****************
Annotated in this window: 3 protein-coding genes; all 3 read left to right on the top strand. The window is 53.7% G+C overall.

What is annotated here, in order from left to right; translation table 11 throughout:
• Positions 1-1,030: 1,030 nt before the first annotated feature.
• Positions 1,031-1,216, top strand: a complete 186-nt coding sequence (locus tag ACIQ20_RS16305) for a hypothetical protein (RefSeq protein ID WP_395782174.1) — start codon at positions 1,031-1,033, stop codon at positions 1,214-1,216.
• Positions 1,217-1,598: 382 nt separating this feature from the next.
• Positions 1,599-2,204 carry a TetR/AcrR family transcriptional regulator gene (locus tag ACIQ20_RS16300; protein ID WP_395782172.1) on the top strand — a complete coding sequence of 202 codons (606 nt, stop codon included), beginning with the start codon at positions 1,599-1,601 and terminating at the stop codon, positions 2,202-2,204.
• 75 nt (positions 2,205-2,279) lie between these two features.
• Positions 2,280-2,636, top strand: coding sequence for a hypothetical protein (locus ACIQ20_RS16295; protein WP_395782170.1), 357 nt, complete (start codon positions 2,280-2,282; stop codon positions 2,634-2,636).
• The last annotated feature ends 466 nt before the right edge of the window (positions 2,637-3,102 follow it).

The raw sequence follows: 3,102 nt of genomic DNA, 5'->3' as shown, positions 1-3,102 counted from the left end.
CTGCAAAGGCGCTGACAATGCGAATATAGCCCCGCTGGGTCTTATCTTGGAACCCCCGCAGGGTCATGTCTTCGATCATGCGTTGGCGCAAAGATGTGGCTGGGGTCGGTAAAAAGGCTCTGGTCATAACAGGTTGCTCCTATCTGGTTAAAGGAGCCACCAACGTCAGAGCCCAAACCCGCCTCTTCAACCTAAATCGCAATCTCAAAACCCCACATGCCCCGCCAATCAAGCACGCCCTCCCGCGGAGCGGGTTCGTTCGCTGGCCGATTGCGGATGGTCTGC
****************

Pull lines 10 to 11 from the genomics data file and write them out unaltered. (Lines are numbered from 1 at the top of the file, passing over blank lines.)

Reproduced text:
The raw sequence follows: 3,102 nt of genomic DNA, 5'->3' as shown, positions 1-3,102 counted from the left end.
CTGCAAAGGCGCTGACAATGCGAATATAGCCCCGCTGGGTCTTATCTTGGAACCCCCGCAGGGTCATGTCTTCGATCATGCGTTGGCGCAAAGATGTGGCTGGGGTCGGTAAAAAGGCTCTGGTCATAACAGGTTGCTCCTATCTGGTTAAAGGAGCCACCAACGTCAGAGCCCAAACCCGCCTCTTCAACCTAAATCGCAATCTCAAAACCCCACATGCCCCGCCAATCAAGCACGCCCTCCCGCGGAGCGGGTTCGTTCGCTGGCCGATTGCGGATGGTCTGC